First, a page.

architecture we need to build GHC with a different native-code
There are also knobs you can turn to control how the
software is built. For example, you might want to build GHC optimised
(so that it runs fast) or unoptimised (so that you can compile it fast
after you've modified it. Or, you might want to compile it with
debugging on (so that extra consistency-checking code gets included)
or off. And so on.
All of this stuff is called the configuration of your build. You set the configuration using an exciting three-step process.
Change directory to
$(FPTOOLS_TOP) and issue the command
no arguments). This GNU program converts
to a shell script called
Both these steps are completely platform-independent; they just mean
that the human-written file (
configure.in) can be short, although
the resulting shell script,
In case you don't have
autoconf we distribute the results,
mk/config.h.in, with the source distribution. They
aren't kept in the repository, though.
Runs the newly-created
configure script, thus:
configure's mission is to scurry round your computer working out what architecture it has, what operating system, whether it has the
vforksystem call, where
yaccis kept, whether
gccis available, where various obscure
#includefiles are, whether it's a leap year, and what the systems manager had for lunch. It communicates these snippets of information in two ways:
mk/config.mk, substituting for things between ``@@@@}'' brackets. So, ``@HaveGcc@'' will be replaced by ``
YES'' or ``
NO'' depending on what
mk/config.mkis included by every Makefile (directly or indirectly), so the configuration information is thereby communicated to all Makefiles.
mk/config.h. The latter is
#included by various C programs, which can thereby make use of configuration information.
configure caches the results of its run in
often you don't want that; you're running
configure a second time
because something has changed. In that case, simply delete
Next, you say how this build of
fptools is to differ from the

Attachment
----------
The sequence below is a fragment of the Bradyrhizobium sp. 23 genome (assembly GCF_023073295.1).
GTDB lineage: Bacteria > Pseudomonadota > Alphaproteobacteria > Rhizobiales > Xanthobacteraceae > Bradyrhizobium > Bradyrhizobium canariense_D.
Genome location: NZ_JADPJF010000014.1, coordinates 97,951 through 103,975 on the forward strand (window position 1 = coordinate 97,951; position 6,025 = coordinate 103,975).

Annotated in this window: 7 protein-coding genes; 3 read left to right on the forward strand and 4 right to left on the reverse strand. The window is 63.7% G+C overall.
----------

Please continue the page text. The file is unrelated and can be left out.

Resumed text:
standard defaults by creating a new file
in the build tree. This file is the one and only file you edit
in the build tree, precisely because it says how this build differs
from the source. (Just in case your build tree does die, you might
want to keep a private directory of
build.mk files, and use a
symbolic link in each build tree to point to the appropriate one.) So
mk/build.mk never exists in the source tree --- you create one in
each build tree from the template. We'll discuss what to put in it
And that's it for configuration. Simple, eh?
What do you put in your build-specific configuration file
mk/build.mk? For almost all purposes all you will do is put
make variable definitions that override those in
The whole point of
mk/config.mk.in --- and its derived counterpart
mk/config.mk --- is to define the build configuration. It is heavily
commented, as you will see if you look at it. So generally, what you
do is look at
mk/config.mk.in, and add definitions in
that override any of the
config.mk definitions that you want to
change. (The override occurs because the main boilerplate file,
config.mk.in contains the definition:
ProjectsToBuild = glafp-utils ghc
The accompanying comment explains that this is the list of enabled
projects; that is, if (after configuring) you type
gmake all in
FPTOOLS_TOP four specified projects will be made. If you want to
green-card, you can add this line to
ProjectsToBuild += green-card
or, if you prefer,
ProjectsToBuild = glafp-utils ghc green-card
make allows existing definitions to have new text appended
using the ``
+='' operator, which is quite a convenient feature.)
config.mk.in, remember that anything between
``@...@'' signs is going to be substituted by
later. You can override the resulting definition if you want,
but you need to be a bit surer what you are doing. For example,
there's a line that says:
YACC = @YaccCmd@
This defines the Make variables
YACC to the pathname for a Yacc that
configure finds somewhere. If you have your own pet Yacc you want
to use instead, that's fine. Just add this line to
YACC = myyacc
You do not have to have a
mk/build.mk file at all; if you
don't, you'll get all the default settings from
You can also use
build.mk to override anything that
wrong. One place where this happens often is with the definition of
FPTOOLS_TOP_ABS: this variable is supposed to be the canonical path
to the top of your source tree, but if your system uses an automounter